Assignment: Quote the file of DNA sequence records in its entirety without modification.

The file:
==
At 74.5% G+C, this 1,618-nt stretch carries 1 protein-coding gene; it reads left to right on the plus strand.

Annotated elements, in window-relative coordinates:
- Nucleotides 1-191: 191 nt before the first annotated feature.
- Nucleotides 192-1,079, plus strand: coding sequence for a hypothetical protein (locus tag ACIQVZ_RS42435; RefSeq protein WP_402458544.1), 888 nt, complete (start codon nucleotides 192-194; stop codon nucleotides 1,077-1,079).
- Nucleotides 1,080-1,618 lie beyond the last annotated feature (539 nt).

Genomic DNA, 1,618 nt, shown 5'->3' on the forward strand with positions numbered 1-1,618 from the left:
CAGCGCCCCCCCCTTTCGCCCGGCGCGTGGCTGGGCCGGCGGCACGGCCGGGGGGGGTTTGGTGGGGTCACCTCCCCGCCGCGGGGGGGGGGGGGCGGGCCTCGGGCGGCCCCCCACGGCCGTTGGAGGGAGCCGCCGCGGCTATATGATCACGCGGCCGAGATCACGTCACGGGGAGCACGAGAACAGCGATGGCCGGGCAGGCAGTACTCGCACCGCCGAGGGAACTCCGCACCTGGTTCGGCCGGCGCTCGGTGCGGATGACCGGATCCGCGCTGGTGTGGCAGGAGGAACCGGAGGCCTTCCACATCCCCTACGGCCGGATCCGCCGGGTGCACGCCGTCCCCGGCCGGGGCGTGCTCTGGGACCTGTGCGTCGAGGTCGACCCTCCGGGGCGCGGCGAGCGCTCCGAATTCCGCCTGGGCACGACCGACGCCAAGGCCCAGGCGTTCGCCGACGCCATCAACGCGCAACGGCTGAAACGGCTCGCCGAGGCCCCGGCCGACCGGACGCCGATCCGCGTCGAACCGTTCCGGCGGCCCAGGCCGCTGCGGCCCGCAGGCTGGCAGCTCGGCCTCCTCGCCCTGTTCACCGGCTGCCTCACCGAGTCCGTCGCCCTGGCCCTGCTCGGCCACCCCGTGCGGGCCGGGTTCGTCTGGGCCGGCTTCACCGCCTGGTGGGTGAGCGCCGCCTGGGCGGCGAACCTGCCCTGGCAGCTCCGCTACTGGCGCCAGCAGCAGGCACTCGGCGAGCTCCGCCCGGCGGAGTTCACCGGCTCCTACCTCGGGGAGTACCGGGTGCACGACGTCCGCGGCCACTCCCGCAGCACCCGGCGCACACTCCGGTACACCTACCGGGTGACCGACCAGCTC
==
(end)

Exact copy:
At 74.5% G+C, this 1,618-nt stretch carries 1 protein-coding gene; it reads left to right on the plus strand.

Annotated elements, in window-relative coordinates:
- Nucleotides 1-191: 191 nt before the first annotated feature.
- Nucleotides 192-1,079, plus strand: coding sequence for a hypothetical protein (locus tag ACIQVZ_RS42435; RefSeq protein WP_402458544.1), 888 nt, complete (start codon nucleotides 192-194; stop codon nucleotides 1,077-1,079).
- Nucleotides 1,080-1,618 lie beyond the last annotated feature (539 nt).

Genomic DNA, 1,618 nt, shown 5'->3' on the forward strand with positions numbered 1-1,618 from the left:
CAGCGCCCCCCCCTTTCGCCCGGCGCGTGGCTGGGCCGGCGGCACGGCCGGGGGGGGTTTGGTGGGGTCACCTCCCCGCCGCGGGGGGGGGGGGGCGGGCCTCGGGCGGCCCCCCACGGCCGTTGGAGGGAGCCGCCGCGGCTATATGATCACGCGGCCGAGATCACGTCACGGGGAGCACGAGAACAGCGATGGCCGGGCAGGCAGTACTCGCACCGCCGAGGGAACTCCGCACCTGGTTCGGCCGGCGCTCGGTGCGGATGACCGGATCCGCGCTGGTGTGGCAGGAGGAACCGGAGGCCTTCCACATCCCCTACGGCCGGATCCGCCGGGTGCACGCCGTCCCCGGCCGGGGCGTGCTCTGGGACCTGTGCGTCGAGGTCGACCCTCCGGGGCGCGGCGAGCGCTCCGAATTCCGCCTGGGCACGACCGACGCCAAGGCCCAGGCGTTCGCCGACGCCATCAACGCGCAACGGCTGAAACGGCTCGCCGAGGCCCCGGCCGACCGGACGCCGATCCGCGTCGAACCGTTCCGGCGGCCCAGGCCGCTGCGGCCCGCAGGCTGGCAGCTCGGCCTCCTCGCCCTGTTCACCGGCTGCCTCACCGAGTCCGTCGCCCTGGCCCTGCTCGGCCACCCCGTGCGGGCCGGGTTCGTCTGGGCCGGCTTCACCGCCTGGTGGGTGAGCGCCGCCTGGGCGGCGAACCTGCCCTGGCAGCTCCGCTACTGGCGCCAGCAGCAGGCACTCGGCGAGCTCCGCCCGGCGGAGTTCACCGGCTCCTACCTCGGGGAGTACCGGGTGCACGACGTCCGCGGCCACTCCCGCAGCACCCGGCGCACACTCCGGTACACCTACCGGGTGACCGACCAGCTC